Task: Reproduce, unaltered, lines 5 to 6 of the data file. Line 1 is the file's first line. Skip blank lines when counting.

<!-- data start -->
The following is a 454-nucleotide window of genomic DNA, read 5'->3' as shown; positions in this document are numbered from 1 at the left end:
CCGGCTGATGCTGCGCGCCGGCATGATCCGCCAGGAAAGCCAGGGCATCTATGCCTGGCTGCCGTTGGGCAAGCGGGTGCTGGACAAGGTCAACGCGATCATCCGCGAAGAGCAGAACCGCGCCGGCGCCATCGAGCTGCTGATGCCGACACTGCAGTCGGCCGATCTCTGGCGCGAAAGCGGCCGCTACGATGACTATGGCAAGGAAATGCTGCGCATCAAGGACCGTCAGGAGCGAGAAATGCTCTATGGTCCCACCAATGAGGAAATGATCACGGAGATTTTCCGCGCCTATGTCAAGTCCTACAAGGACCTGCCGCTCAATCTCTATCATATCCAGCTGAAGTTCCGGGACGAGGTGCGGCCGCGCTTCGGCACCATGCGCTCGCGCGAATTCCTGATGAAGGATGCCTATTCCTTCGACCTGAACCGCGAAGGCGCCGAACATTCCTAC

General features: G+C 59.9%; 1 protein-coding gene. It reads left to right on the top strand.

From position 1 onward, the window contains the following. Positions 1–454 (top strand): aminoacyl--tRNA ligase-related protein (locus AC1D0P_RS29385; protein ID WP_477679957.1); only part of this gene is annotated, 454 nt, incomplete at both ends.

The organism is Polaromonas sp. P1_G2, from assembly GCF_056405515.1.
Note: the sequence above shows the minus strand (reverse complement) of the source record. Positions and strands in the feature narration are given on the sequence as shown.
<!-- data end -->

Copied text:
The organism is Polaromonas sp. P1_G2, from assembly GCF_056405515.1.
Note: the sequence above shows the minus strand (reverse complement) of the source record. Positions and strands in the feature narration are given on the sequence as shown.